The Thunderbirds are the air demonstration squadron of the U.S. Air Force (USAF), based at Nellis AFB in Las Vegas, Nevada. The squadron tours the United Statesand much of the world, performing aerobatic formation and solo flying in specially marked USAF jet aircraft. The name is taken from the legendary creature that appears in the mythology of several indigenous North American cultures.
In 2005, the Thunderbirds temporarily grounded themselves pending an investigation into a minor mid-air incident during the Chicago Air & Water Show on August 20. During the diamond pass in review, the tip of the missile rail on the right wing of the slot (#4) aircraft contacted the leftstabilator of the right (#3) aircraft. A four-foot section of the missile rail snapped off, while the #3 aircraft sustained damage described by one of the Thunderbirds pilots as a “medium deep scratch” to the red paint of the stabilator. Amateur video showed the missile rail falling into the “safety box” on Lake Michigan away from boaters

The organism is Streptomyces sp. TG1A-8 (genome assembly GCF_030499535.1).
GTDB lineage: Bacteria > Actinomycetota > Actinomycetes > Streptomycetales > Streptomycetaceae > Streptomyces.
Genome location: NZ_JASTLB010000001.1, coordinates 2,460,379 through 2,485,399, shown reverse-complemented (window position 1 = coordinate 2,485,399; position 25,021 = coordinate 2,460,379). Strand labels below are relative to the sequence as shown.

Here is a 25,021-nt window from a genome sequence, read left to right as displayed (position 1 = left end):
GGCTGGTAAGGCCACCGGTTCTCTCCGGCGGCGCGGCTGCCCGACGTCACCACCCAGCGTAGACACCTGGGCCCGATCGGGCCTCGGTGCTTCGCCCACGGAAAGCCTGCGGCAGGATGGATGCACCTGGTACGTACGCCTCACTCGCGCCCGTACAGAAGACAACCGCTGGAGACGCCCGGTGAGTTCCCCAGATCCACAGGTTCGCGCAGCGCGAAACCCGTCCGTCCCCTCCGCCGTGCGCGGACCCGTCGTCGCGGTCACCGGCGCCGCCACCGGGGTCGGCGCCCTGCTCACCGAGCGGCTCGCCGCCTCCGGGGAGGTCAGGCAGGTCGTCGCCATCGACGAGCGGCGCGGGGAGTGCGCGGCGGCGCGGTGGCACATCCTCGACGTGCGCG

Officers serve a two-year assignment with the squadron, while enlisted personnel serve three to four. Replacements must be trained for about half of the team each year, providing a constant mix of experience. The squadron performs no more than 88 air demonstrations each year and has never canceled a demonstration due to maintenance difficulty.
In addition to their air demonstration responsibilities, the Thunderbirds are part of the USAF combat force and if required, can be rapidly integrated into an operational fighter unit.Since February 15, 1974 the Thunderbirds have been a component of the 57th Wing at Nellis AFB